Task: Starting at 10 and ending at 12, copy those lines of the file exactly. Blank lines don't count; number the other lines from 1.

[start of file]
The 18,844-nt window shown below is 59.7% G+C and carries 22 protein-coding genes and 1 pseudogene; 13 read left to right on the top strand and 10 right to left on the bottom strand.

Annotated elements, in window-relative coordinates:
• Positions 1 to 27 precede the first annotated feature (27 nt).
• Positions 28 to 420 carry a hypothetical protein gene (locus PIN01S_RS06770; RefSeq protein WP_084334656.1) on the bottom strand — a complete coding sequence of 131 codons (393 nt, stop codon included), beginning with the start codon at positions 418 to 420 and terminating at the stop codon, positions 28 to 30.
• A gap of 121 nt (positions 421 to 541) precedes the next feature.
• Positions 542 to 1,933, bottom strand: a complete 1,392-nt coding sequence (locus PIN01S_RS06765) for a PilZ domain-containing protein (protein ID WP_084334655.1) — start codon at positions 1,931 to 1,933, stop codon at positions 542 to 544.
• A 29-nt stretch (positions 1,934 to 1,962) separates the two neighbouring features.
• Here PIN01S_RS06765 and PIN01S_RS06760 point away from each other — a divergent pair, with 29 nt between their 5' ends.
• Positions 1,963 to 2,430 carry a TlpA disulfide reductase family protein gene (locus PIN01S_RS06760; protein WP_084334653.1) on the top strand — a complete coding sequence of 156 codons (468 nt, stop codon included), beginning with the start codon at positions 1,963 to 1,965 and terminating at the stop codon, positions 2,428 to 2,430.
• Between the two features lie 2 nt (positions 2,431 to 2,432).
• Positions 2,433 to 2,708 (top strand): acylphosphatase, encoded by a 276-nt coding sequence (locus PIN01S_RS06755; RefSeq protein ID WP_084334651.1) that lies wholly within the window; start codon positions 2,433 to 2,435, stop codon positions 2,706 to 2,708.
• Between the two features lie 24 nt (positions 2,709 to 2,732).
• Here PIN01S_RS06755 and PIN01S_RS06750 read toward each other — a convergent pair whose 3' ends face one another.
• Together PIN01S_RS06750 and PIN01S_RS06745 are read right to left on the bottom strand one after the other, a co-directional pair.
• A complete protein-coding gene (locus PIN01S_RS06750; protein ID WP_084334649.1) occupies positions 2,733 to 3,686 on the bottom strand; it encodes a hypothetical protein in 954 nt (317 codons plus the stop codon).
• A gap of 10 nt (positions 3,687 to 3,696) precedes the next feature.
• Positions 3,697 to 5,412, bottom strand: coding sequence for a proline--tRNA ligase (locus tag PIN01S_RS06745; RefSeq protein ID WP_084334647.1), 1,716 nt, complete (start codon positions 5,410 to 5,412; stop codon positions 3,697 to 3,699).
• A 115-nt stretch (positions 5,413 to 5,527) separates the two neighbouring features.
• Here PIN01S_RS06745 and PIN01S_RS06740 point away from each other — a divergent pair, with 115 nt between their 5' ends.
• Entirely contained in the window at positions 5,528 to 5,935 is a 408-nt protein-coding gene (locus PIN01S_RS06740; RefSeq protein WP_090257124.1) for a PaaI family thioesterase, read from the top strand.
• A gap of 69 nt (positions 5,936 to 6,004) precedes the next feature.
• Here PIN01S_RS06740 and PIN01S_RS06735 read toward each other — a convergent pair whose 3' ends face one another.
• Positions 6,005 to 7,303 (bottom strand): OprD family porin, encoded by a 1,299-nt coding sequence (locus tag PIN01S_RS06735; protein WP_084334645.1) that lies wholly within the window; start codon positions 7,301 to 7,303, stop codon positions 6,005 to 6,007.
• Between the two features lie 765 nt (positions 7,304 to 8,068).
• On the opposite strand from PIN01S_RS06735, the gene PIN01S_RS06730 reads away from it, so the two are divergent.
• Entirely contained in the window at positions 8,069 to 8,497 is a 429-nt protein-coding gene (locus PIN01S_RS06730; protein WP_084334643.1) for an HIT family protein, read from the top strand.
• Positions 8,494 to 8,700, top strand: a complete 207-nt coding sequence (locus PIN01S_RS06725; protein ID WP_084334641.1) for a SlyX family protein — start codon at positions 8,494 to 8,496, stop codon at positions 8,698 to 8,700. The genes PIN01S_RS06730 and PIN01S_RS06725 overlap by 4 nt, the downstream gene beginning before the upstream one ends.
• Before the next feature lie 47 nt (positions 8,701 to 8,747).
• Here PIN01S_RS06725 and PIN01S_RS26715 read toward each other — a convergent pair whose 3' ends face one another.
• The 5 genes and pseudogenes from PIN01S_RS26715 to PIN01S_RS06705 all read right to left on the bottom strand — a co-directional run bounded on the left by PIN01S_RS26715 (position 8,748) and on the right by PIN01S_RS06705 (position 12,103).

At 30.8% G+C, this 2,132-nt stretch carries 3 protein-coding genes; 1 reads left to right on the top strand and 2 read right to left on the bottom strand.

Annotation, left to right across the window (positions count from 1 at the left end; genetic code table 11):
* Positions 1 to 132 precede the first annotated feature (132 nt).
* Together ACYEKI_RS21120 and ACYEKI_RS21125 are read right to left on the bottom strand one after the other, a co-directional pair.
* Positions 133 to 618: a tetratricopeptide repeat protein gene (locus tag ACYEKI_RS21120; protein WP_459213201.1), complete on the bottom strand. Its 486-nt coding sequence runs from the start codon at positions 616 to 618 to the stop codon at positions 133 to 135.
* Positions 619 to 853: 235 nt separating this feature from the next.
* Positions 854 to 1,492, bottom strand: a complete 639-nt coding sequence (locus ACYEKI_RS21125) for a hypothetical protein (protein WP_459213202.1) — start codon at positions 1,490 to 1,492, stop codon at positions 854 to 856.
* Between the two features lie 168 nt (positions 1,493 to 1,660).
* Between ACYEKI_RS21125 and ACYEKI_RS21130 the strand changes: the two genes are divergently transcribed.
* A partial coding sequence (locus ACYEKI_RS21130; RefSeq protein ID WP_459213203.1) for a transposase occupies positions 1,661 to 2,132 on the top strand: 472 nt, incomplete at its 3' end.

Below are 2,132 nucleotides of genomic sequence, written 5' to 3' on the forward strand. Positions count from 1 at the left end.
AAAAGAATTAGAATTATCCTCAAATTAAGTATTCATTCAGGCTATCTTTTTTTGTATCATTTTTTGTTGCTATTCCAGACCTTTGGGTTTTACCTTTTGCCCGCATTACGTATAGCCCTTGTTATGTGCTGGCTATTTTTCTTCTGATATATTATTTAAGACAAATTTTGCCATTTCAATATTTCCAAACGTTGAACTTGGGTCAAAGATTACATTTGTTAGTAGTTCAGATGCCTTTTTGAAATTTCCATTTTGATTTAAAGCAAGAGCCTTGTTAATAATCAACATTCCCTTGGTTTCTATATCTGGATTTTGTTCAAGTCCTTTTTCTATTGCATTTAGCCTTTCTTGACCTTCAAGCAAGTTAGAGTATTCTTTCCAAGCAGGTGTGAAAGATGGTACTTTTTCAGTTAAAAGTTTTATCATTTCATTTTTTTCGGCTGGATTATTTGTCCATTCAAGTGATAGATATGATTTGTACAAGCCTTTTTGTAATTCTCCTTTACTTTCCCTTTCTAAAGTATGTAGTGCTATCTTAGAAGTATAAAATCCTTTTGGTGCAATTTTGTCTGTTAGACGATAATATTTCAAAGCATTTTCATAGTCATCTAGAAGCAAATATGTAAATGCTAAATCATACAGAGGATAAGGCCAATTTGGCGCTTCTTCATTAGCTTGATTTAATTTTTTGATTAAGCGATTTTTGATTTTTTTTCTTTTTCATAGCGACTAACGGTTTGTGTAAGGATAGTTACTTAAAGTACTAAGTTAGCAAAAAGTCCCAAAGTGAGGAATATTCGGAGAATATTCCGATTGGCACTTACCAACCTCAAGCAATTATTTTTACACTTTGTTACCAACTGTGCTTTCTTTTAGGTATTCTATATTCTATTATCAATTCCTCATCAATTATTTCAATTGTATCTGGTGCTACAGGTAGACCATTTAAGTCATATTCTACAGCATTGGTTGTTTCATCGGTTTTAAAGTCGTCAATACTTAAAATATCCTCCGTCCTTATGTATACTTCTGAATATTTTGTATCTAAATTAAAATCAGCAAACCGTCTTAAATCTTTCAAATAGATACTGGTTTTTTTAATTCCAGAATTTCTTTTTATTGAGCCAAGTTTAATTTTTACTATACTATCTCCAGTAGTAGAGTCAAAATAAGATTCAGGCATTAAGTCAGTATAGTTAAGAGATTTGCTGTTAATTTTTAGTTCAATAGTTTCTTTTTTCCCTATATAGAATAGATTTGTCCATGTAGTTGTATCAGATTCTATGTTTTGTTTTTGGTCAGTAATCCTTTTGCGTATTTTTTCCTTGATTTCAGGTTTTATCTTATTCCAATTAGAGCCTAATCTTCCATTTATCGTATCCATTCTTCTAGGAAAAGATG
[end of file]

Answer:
• Between the two features lie 2 nt (positions 2,431 to 2,432).
• Positions 2,433 to 2,708 (top strand): acylphosphatase, encoded by a 276-nt coding sequence (locus PIN01S_RS06755; RefSeq protein ID WP_084334651.1) that lies wholly within the window; start codon positions 2,433 to 2,435, stop codon positions 2,706 to 2,708.
• Between the two features lie 24 nt (positions 2,709 to 2,732).